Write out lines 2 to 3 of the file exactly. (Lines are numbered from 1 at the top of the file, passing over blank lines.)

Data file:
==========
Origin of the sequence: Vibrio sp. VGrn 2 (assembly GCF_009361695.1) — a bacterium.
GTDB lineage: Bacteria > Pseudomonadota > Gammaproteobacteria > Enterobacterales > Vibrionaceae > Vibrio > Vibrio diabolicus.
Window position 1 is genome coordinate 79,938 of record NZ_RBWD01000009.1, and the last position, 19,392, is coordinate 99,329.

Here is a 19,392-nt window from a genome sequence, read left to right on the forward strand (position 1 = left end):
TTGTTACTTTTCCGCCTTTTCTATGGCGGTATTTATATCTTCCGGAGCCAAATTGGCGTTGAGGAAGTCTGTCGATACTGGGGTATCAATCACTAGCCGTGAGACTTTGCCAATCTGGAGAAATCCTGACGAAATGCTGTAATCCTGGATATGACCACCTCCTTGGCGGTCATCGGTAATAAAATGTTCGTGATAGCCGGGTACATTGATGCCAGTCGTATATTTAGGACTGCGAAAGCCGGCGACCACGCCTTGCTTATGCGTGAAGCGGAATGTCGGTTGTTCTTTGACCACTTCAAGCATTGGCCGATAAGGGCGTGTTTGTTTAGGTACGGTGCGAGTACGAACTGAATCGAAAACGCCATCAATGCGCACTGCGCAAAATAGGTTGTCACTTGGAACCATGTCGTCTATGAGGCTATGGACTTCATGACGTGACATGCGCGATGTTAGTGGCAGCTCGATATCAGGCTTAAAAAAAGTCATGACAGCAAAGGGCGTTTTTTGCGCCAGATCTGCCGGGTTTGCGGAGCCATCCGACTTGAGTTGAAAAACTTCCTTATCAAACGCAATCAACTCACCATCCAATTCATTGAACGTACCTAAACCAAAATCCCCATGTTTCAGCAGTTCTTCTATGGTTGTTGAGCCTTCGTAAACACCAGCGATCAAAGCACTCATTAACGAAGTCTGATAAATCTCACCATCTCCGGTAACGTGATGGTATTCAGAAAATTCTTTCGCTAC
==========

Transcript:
GTDB lineage: Bacteria > Pseudomonadota > Gammaproteobacteria > Enterobacterales > Vibrionaceae > Vibrio > Vibrio diabolicus.
Window position 1 is genome coordinate 79,938 of record NZ_RBWD01000009.1, and the last position, 19,392, is coordinate 99,329.